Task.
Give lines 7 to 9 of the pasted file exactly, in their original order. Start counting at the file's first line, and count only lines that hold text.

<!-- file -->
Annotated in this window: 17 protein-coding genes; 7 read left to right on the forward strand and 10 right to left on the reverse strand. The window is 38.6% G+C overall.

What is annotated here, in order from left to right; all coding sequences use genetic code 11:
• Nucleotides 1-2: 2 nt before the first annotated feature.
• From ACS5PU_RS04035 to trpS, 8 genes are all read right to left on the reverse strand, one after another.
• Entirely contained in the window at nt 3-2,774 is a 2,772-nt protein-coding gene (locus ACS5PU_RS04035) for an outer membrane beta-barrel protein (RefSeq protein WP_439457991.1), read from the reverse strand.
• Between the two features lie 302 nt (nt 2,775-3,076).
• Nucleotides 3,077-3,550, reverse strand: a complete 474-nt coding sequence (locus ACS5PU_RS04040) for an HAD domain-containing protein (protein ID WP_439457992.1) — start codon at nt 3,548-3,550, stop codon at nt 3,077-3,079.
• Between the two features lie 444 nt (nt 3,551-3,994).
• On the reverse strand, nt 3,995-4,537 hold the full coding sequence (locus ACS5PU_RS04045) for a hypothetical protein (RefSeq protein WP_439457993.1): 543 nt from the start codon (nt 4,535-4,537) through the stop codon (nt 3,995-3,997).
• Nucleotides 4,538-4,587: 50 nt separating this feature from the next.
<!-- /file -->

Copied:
• Nucleotides 3,077-3,550, reverse strand: a complete 474-nt coding sequence (locus ACS5PU_RS04040) for an HAD domain-containing protein (protein ID WP_439457992.1) — start codon at nt 3,548-3,550, stop codon at nt 3,077-3,079.
• Between the two features lie 444 nt (nt 3,551-3,994).
• On the reverse strand, nt 3,995-4,537 hold the full coding sequence (locus ACS5PU_RS04045) for a hypothetical protein (RefSeq protein WP_439457993.1): 543 nt from the start codon (nt 4,535-4,537) through the stop codon (nt 3,995-3,997).